There’s been a burst of new activity over the last several months, with the volume of signed contracts increasing through the spring and continuing (hopefully) well into the summer.  As I write this on a mid June morning, buyers have been stepping out regularly in growing numbers to evaluate the inventory pool, and stepping up steadily, however cautiously, making offers to buy and going to contract with sellers who finally have come to terms with market realities.  

 

Lots of deals in every price and size category are being made—even in the over $10 million range which was largely stalled until very recently.  There’s movement and buzz and even competitive bidding.  Cash remains today’s king, as sellers settle for less money for a transaction that will close quickly with certainty.  More and more, requests for appointments by brokers are met with the news of accepted offers. 

 

The fear and inertia of last winter have abated, but we’re down from the highs of 2007 about 25-35%, more on prices for the larger apartments, and less for the smaller units.  Since March, an improving stock market has served to restore and rebuild consumer confidence.  In April, according to the National Association of Realtors, the number of signed contracts rose 6.7% nationally—the largest monthly jump since October 2001.

 

A smorgasbord of alphabet soup recovery models has been suggested.  Regardless of whether you believe the economic recovery will take the shape of a curved U, a protracted L, a straight V or a W, or whether you agree real estate prices will hit bottom by the end of this year, and the cycle will begin to improve in 2010, we continue to operate in an exceptionally strong buyers’ market. 

 

Buyers Maintain The Lead

 

First time purchasers especially who were priced out of the market before are attracted by steep discounts, low interest rates and the $8,000 Obama tax credit.   The federal inducement is for anyone who hasn’t owned a home in the past three years whose income is below a specified level who will live in the residence for a minimum of three years.  Slated to expire on December 1st of this year, the tax incentive will continue to stimulate small apartment sales through the summer and early fall.  Efforts are underway in the Senate to extend this perk to all home buyers and to raise the credit to $15,000.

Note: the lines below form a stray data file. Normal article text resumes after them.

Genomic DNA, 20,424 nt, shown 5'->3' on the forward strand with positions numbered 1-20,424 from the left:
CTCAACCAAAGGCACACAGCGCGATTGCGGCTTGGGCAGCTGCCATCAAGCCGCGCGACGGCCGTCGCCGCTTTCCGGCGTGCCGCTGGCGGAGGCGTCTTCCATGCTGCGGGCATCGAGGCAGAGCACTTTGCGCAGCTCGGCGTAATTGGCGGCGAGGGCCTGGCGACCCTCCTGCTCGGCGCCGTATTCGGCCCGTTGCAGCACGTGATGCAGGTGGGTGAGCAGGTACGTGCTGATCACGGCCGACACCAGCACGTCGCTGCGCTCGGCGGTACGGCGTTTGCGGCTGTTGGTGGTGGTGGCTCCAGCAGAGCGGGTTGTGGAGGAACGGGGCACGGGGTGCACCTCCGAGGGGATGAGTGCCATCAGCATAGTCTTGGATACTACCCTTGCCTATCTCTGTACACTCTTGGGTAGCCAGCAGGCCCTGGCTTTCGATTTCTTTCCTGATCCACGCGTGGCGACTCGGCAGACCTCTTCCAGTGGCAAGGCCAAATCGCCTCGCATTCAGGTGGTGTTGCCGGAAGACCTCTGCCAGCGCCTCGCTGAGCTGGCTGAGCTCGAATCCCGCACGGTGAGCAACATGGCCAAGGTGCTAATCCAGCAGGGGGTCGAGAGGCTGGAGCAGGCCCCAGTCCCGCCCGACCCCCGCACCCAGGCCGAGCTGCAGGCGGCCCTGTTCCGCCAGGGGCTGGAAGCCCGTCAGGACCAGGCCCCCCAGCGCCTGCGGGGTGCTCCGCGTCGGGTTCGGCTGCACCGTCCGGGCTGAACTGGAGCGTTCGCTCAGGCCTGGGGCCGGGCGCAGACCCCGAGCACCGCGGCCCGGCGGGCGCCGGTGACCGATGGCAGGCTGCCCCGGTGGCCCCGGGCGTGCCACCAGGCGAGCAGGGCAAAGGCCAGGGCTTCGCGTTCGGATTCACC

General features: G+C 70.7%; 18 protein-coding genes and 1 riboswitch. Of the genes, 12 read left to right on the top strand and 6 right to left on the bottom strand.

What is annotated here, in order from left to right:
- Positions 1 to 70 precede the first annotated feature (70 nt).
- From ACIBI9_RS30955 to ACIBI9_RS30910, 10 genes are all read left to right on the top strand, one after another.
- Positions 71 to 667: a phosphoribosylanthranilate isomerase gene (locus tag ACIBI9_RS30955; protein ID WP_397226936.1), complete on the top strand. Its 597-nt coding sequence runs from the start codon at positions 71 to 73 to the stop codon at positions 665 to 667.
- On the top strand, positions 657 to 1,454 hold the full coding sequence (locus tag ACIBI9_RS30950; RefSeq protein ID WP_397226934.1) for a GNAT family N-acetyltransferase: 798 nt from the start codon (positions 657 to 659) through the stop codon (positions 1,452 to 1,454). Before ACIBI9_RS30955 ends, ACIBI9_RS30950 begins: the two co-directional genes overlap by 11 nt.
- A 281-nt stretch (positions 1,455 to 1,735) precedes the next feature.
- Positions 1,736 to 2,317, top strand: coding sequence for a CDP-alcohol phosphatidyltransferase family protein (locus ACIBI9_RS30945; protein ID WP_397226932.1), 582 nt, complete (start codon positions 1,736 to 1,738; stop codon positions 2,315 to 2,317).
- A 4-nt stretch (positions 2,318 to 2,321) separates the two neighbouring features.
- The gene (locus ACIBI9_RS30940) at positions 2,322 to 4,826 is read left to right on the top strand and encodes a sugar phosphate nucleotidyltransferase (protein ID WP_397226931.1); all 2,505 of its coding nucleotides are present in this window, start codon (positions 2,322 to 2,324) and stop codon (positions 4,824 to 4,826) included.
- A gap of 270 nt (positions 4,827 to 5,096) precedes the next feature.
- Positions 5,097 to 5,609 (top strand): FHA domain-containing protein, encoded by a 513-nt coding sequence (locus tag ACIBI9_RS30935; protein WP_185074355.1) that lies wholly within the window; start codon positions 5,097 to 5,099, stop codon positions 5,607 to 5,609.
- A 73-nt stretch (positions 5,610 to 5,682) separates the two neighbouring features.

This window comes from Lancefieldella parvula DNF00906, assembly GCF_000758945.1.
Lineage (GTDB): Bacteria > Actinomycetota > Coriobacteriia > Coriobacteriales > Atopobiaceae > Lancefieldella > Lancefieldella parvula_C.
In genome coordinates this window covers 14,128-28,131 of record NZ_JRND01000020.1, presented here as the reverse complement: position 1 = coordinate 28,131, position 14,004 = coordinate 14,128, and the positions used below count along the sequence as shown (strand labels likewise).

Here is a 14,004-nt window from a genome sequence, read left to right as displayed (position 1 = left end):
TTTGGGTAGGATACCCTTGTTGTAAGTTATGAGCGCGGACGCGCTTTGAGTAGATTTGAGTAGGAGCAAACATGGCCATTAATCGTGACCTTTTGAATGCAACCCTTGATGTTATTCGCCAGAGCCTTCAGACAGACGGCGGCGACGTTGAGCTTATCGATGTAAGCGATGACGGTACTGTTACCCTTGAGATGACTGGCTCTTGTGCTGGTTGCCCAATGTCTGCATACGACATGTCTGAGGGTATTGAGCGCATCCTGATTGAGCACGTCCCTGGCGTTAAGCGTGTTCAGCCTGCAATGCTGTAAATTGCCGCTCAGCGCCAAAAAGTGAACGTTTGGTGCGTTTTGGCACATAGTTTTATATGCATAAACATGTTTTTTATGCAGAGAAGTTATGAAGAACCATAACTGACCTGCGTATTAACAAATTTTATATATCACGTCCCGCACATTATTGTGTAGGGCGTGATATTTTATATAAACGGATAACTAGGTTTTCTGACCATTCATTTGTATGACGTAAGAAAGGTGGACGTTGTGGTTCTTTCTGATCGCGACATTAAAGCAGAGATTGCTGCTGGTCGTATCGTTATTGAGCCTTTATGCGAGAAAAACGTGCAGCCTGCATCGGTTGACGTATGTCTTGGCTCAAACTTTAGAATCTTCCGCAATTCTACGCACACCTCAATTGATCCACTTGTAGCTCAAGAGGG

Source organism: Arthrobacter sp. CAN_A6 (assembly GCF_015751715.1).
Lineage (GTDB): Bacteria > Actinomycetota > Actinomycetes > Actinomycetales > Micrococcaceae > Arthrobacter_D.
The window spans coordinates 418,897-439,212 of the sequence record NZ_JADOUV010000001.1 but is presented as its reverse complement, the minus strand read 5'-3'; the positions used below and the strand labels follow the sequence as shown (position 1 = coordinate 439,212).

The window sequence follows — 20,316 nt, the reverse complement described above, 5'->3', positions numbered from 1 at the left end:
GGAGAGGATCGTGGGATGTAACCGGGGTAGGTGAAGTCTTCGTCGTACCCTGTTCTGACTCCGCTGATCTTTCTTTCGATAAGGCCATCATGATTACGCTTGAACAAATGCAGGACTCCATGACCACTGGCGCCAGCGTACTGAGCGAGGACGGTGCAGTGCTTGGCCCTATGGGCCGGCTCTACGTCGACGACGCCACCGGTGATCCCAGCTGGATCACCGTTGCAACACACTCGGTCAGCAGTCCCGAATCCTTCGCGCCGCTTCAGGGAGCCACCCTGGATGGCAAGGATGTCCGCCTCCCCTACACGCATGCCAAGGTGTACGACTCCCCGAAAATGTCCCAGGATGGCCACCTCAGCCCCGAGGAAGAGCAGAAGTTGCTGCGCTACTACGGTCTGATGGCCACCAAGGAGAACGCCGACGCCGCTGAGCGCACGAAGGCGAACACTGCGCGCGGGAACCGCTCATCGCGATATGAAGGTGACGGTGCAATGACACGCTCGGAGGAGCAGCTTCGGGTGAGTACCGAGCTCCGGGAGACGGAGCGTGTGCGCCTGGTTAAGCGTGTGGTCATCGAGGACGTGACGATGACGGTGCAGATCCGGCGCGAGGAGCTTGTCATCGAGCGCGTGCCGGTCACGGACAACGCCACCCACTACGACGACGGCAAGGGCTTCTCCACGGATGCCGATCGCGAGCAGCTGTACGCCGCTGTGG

Today’s buyers are also coming off the sidelines not only because they need to move on with their lives, but because they don’t want to miss the moment of opportunity.  Rising interest rates in the face of inflation have pulled in many fence sitters for fear they will miss the window to secure a low rate.  More often than not, those who try to time the market fail; if they wait too long, the chance to gain the advantage passes.  Bottom fishers are unlikely to conclude a deal, because they remain cemented in place with their low ball offers.  For those with a time horizon of at least five years, the most opportune time to join ranks is when the stock market is improving, but before the overall economy has caught up. 

 

Those sellers who are also buyers in this market—regardless of whether they are trading up or down—will make up any perceived loss on a sale with savings from a reduced future purchase.  In a down market, buying up costs less than in a rising market because fewer dollars are required for the percentage difference.  Today’s sellers are advised to price realistically, pay attention to value and respond to all bidders.  Even low ball offers warrant a counter to signal a desire to close the gap.  Those who bought after 2005 should expect to lose money or break even at best.  If prices were to go up now, buyers would retreat again.    

 

Uncertainty still clouds the big economic picture.  A new wave of defaults and foreclosures is spreading beyond risky subprime borrowers to previously stable borrowers who find themselves jobless.  Probably the biggest impediment to a full recovery is unemployment which hit 8.9% in April and 9.4% in May, and is expected to reach 10% by next year. 

 

Despite the contracting economy which continues to struggle with mounting layoffs and ever-dysfunctional credit markets, economists are predicting that the recession will end in either the 4th quarter of this year or the 1st quarter of 2010.  As the recession nears an end and sales activity increases, price stability will follow.  The big picture needs to improve significantly before our market regains a bounce.  

 

In the meantime, savvy buyers are out shopping with their brokers in increasing numbers, taking advantage of substantial discounts, not worrying about near-term paper losses or gains, and reaping the benefits of living in their brick and mortar investments.